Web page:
The octopus genome and the evolution of cephalopod neural and morphological novelties

Overview of attention for article published in Nature, August 2015
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  • In the top 5% of all research outputs scored by Altmetric
  • High Attention Score compared to outputs of the same age (99th percentile)
  • High Attention Score compared to outputs of the same age and source (97th percentile)

Mentioned by

39 news outlets
21 blogs
603 tweeters
55 Facebook pages
2 Wikipedia pages
116 Google+ users
7 Redditors
4 video uploaders

Readers on

478 Mendeley
7 CiteULike
The octopus genome and the evolution of cephalopod neural and morphological novelties
Published in
Nature, August 2015
DOI 10.1038/nature14668
Pubmed ID

Caroline B. Albertin, Oleg Simakov, Therese Mitros, Z. Yan Wang, Judit R. Pungor, Eric Edsinger-Gonzales, Sydney Brenner, Clifton W. Ragsdale, Daniel S. Rokhsar, Albertin, Caroline B, Simakov, Oleg, Mitros, Therese, Wang, Z Yan, Pungor, Judit R, Edsinger-Gonzales, Eric, Brenner, Sydney, Ragsdale, Clifton W, Rokhsar, Daniel S


Coleoid cephalopods (octopus, squid and cuttlefish) are active, resourceful predators with a rich behavioural repertoire. They have the largest nervous systems among the invertebrates and present other striking morphological innovations including camera-like eyes, prehensile arms, a highly derived early embryogenesis and a remarkably sophisticated adaptive colouration system. To investigate the molecular bases of cephalopod brain and body innovations, we sequenced the genome and multiple transcriptomes of the California two-spot octopus, Octopus bimaculoides. We found no evidence for hypothesized whole-genome duplications in the octopus lineage. The core developmental and neuronal gene repertoire of the octopus is broadly similar to that found across invertebrate bilaterians, except for massive expansions in two gene families previously thought to be uniquely enlarged in vertebrates: the protocadherins, which regulate neuronal development, and the C2H2 superfamily of zinc-finger transcription factors. Extensive messenger RNA editing generates transcript and protein diversity in genes involved in neural excitability, as previously described, as well as in genes participating in a broad range of other cellular functions. We identified hundreds of cephalopod-specific genes, many of which showed elevated expression levels in such specialized structures as the skin, the suckers and the nervous system. Finally, we found evidence for large-scale genomic rearrangements that are closely associated with transposable element expansions. Our analysis suggests that substantial expansion of a handful of gene families, along with extensive remodelling of genome linkage and repetitive content, played a critical role in the evolution of cephalopod morphological innovations, including their large and complex nervous systems.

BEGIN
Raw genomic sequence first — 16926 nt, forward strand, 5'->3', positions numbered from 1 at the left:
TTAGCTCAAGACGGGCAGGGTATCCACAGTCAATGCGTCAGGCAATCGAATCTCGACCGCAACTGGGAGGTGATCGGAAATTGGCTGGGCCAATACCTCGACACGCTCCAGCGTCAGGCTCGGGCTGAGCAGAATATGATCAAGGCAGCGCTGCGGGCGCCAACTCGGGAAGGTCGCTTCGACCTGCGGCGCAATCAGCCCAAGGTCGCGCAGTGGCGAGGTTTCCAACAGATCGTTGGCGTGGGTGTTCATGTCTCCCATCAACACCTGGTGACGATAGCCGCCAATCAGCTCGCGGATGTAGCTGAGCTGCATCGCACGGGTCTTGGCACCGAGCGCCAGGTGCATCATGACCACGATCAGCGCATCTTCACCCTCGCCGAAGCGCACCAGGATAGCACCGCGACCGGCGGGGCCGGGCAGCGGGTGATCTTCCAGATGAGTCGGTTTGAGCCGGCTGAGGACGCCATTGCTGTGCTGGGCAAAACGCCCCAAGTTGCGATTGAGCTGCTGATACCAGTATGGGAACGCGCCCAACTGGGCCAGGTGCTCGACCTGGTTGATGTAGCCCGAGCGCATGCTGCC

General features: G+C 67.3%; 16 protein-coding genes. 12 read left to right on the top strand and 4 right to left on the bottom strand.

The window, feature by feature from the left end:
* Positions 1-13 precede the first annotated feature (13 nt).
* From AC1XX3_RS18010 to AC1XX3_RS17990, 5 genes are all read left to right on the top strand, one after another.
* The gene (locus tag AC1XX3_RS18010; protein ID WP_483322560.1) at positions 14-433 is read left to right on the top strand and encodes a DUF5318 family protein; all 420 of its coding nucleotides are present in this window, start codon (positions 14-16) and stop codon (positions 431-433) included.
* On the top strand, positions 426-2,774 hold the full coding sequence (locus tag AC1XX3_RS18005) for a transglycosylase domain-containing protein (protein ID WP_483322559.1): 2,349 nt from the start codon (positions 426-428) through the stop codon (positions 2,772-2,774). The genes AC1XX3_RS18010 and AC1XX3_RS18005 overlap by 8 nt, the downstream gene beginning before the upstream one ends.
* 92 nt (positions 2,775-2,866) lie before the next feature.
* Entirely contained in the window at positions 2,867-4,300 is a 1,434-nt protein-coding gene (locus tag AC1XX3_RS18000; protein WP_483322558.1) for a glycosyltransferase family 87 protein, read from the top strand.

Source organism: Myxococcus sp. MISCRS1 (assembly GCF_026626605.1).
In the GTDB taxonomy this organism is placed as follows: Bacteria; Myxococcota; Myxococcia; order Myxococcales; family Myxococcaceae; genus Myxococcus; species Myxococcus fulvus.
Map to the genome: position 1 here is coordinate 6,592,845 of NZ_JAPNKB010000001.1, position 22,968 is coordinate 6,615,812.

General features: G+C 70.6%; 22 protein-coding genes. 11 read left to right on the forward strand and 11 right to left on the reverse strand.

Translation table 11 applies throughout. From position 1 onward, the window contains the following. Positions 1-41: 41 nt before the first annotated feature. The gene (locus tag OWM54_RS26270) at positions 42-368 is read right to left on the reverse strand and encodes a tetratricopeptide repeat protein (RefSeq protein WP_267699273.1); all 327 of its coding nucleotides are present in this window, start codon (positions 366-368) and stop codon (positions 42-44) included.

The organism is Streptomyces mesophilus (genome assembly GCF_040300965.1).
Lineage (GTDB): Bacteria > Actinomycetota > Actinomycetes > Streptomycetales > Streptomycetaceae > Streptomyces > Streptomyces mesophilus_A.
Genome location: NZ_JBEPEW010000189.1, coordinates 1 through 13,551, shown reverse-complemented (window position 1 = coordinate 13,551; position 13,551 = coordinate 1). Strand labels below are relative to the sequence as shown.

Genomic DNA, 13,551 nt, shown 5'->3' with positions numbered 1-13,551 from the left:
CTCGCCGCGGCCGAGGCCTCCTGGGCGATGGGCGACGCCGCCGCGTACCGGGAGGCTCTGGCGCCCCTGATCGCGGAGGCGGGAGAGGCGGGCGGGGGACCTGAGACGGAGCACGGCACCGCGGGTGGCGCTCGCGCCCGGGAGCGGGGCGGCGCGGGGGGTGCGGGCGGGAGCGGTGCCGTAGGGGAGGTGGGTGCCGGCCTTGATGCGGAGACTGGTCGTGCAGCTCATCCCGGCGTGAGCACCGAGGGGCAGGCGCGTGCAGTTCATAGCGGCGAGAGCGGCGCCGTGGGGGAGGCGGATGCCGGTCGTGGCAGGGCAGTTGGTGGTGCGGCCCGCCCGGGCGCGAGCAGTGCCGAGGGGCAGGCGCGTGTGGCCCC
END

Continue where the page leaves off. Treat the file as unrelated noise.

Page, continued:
Twitter Demographics

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Mendeley readers

The data shown below were compiled from readership statistics for 478 Mendeley readers of this research output. Click here to see the associated Mendeley record.

Geographical breakdown

Country Count As %
United States 22 5%
United Kingdom 7 1%
Brazil 7 1%
France 4 <1%
Germany 3 <1%
Japan 3 <1%
Peru 2 <1%
Canada 2 <1%
Spain 2 <1%
Other 17 4%
Unknown 409 86%

Demographic breakdown

Readers by professional status Count As %
Student > Ph. D. Student 154 32%
Researcher 106 22%
Student > Master 65 14%
Student > Bachelor 56 12%
Student > Doctoral Student 22 5%
Other 75 16%
Readers by discipline Count As %
Agricultural and Biological Sciences 363 76%
Biochemistry, Genetics and Molecular Biology 52 11%
Neuroscience 9 2%
Computer Science 7 1%
Medicine and Dentistry 7 1%
Other 40 8%

Attention Score in Context

This research output has an Altmetric Attention Score of 1045. This is our high-level measure of the quality and quantity of online attention that it has received. This Attention Score, as well as the ranking and number of research outputs shown below, was calculated when the research output was last mentioned on 25 March 2017.
All research outputs
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Outputs of similar age from Nature
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Altmetric has tracked 7,436,473 research outputs across all sources so far. Compared to these this one has done particularly well and is in the 99th percentile: it's in the top 5% of all research outputs ever tracked by Altmetric.
So far Altmetric has tracked 45,539 research outputs from this source. They typically receive a lot more attention than average, with a mean Attention Score of 69.9. This one has done particularly well, scoring higher than 99% of its peers.
Older research outputs will score higher simply because they've had more time to accumulate mentions. To account for age we can compare this Altmetric Attention Score to the 225,271 tracked outputs that were published within six weeks on either side of this one in any source. This one has done particularly well, scoring higher than 99% of its contemporaries.
We're also able to compare this research output to 871 others from the same source and published within six weeks on either side of this one. This one has done particularly well, scoring higher than 97% of its contemporaries.